Doctor insights on:
Induced Coma Septic Shock
How long does it take to wake from a medically induced coma? There may still be some infection after a septic shock episode.
Depends: Depends on how badly the organs have failed during the septic shock episode - particularly kidneys and liver that clear medicines from the body. So it may be immediate or delayed up to several days. If it doesn't happen when expected, further work-up is warranted to rule out a stroke or other problems that may have happened during the coma. ...Read more
A condition in which a person cannot circulate enough blood (carrying oxygen and nutrients) to the vital organs in the body. If shock persists, various parts of the body will stop working, and the person will die. Causes of shock include injuries, excessive bleeding, heart failure, infections, chemical imbalances, ...Read more
Many things: There has been a lot of research on this topic and most hospitals now have a sepsis protocol. Most importantly, appropriate antibiotics need to be given in a timely manner, usually in the er, and there is IV fluid resuscitation, pressors - drips to increase the blood pressure, and respiratory and other support when needed. There are guidelines on how to monitor the patients and manage all of this. ...Read more
Depends: On their age, sex, smoking status, whether or not they have diabetes, cancer, take immune suppressant drugs, their nutritional status, as well as the nature of any infecting agent, if they are wounded, if they have insurance or access to medical care... The so called average person will likely never go into septic shock, but. .. There is no average person. ...Read more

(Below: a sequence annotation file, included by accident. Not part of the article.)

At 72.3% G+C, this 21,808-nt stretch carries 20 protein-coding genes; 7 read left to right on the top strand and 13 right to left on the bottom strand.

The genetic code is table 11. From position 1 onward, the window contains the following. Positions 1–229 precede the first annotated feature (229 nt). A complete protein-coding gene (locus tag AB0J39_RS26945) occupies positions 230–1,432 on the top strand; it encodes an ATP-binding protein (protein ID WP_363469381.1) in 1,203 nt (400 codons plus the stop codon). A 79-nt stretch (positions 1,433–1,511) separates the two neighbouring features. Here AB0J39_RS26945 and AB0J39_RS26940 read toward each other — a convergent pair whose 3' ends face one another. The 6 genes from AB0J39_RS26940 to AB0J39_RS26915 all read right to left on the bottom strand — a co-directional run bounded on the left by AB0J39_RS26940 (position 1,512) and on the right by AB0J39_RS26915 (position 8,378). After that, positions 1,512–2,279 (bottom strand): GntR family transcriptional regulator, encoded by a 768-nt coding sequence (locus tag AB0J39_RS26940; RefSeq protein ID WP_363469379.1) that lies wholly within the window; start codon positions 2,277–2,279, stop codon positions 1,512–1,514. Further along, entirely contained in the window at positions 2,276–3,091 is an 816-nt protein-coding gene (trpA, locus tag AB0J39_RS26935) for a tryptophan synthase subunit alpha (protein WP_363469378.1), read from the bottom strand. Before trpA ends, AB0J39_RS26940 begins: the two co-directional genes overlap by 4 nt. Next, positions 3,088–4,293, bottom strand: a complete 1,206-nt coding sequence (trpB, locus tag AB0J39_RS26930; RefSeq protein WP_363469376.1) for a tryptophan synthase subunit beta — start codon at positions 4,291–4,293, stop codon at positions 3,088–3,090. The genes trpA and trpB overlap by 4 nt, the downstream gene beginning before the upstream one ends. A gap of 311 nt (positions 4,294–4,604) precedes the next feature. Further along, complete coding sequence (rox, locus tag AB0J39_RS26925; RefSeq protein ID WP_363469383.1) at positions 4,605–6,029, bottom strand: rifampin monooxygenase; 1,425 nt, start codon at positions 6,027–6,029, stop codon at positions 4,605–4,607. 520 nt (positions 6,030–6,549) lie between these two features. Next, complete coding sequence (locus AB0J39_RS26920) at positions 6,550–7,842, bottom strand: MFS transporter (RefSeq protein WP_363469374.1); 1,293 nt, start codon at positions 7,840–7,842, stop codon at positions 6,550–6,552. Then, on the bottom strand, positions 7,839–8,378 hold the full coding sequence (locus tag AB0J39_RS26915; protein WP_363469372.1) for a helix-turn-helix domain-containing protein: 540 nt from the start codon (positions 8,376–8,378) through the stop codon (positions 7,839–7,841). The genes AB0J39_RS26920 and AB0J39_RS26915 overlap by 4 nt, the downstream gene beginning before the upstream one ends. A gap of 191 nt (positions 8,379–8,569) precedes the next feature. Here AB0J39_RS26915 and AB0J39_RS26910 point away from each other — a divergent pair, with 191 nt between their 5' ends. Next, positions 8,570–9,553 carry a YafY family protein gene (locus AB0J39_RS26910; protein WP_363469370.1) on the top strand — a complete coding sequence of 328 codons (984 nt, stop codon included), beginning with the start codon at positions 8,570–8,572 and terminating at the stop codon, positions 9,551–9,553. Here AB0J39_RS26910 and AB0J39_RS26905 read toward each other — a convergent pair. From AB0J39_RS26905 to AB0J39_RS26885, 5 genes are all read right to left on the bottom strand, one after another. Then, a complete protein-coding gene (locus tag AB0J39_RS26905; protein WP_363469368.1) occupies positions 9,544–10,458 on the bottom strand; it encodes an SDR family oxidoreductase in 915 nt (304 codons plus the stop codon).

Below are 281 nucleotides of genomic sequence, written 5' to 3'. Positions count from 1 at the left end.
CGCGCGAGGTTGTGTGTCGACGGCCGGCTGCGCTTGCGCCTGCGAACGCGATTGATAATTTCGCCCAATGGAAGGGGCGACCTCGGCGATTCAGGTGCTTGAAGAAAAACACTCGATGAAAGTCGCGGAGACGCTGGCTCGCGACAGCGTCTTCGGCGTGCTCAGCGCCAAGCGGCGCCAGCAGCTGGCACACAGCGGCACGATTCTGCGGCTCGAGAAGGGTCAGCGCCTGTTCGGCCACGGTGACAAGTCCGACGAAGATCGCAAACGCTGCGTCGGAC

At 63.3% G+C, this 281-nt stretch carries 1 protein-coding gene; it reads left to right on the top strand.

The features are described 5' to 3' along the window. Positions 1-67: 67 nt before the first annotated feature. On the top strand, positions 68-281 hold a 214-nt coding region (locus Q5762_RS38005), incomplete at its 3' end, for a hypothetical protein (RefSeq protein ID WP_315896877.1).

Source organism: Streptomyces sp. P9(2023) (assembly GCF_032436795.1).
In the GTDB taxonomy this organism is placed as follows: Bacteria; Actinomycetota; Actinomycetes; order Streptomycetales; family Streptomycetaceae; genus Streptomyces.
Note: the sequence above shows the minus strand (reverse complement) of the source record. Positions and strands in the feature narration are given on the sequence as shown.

Inadequate blood flo: In septic shock, the event triggers a profound change in blood distribution. Blood pressure drops. Blood is no longer able to circulate and bathe the cells in nutrients or oxygen in adequate amounts to keep them functioning. Kidneys, heart, brain all begin shutting down as their fuel supply declines. At some point, the heart will fail to maintain a proper rhythm and quit. ...Read more
Septic shock: Treatment for septic shock involves reversal of shock, supportive care and antibiotic therapy. The forms that each of these treatments can take is predicated upon the severity of the shock. Some patients may only require fluid administration along with antibiotics and close monitoring while others may need invasive care in the intensive care unit. ...Read more
Did you mean bugs?: Antibiotics don't cause septic shock, bacteria do. All kinds of bacteria can do this but most commonly gram-negatives from the urinary or gastrointestinal tract, gram-positives from skin etc infections and the various that cause pneumonia. Antibiotics are used to treat septic shock, together with all other supportive care. ...Read more
Emergency: Its an emmergency.Get a more detailed answer ›
They're related.: Toxic shock syndrome is a specific cause of septic shock. Tss is caused by staph and sometimes strep bacteria which produce a toxin that can injure many organs. Septic shock is when an infection overwhelms the immune system and causes exaggerated inflammation usually due to bacterial infection, but sometimes viruses or fungal infections as well. If not corrected it has a high fatality rate. ...Read more